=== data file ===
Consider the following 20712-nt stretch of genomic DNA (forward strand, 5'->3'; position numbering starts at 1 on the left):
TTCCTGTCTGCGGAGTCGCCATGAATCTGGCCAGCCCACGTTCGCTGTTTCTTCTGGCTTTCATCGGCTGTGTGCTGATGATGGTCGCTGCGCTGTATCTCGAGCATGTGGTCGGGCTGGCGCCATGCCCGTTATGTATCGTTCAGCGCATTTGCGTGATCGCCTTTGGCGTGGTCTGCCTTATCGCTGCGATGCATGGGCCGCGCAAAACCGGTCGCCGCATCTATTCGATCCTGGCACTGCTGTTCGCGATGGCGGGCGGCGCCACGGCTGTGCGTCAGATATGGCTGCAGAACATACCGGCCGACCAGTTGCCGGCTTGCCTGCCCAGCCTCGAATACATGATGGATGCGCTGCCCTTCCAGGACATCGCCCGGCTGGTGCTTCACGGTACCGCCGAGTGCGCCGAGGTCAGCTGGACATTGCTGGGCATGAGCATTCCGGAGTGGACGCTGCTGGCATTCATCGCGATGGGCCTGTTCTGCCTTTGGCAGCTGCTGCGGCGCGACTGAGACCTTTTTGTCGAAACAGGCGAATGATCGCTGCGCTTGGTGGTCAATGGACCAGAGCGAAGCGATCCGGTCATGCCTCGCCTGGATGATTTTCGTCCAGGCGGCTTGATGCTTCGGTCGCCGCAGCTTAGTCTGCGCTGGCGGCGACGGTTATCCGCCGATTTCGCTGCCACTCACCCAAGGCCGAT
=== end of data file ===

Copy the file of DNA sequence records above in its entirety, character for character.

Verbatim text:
Consider the following 20712-nt stretch of genomic DNA (forward strand, 5'->3'; position numbering starts at 1 on the left):
TTCCTGTCTGCGGAGTCGCCATGAATCTGGCCAGCCCACGTTCGCTGTTTCTTCTGGCTTTCATCGGCTGTGTGCTGATGATGGTCGCTGCGCTGTATCTCGAGCATGTGGTCGGGCTGGCGCCATGCCCGTTATGTATCGTTCAGCGCATTTGCGTGATCGCCTTTGGCGTGGTCTGCCTTATCGCTGCGATGCATGGGCCGCGCAAAACCGGTCGCCGCATCTATTCGATCCTGGCACTGCTGTTCGCGATGGCGGGCGGCGCCACGGCTGTGCGTCAGATATGGCTGCAGAACATACCGGCCGACCAGTTGCCGGCTTGCCTGCCCAGCCTCGAATACATGATGGATGCGCTGCCCTTCCAGGACATCGCCCGGCTGGTGCTTCACGGTACCGCCGAGTGCGCCGAGGTCAGCTGGACATTGCTGGGCATGAGCATTCCGGAGTGGACGCTGCTGGCATTCATCGCGATGGGCCTGTTCTGCCTTTGGCAGCTGCTGCGGCGCGACTGAGACCTTTTTGTCGAAACAGGCGAATGATCGCTGCGCTTGGTGGTCAATGGACCAGAGCGAAGCGATCCGGTCATGCCTCGCCTGGATGATTTTCGTCCAGGCGGCTTGATGCTTCGGTCGCCGCAGCTTAGTCTGCGCTGGCGGCGACGGTTATCCGCCGATTTCGCTGCCACTCACCCAAGGCCGAT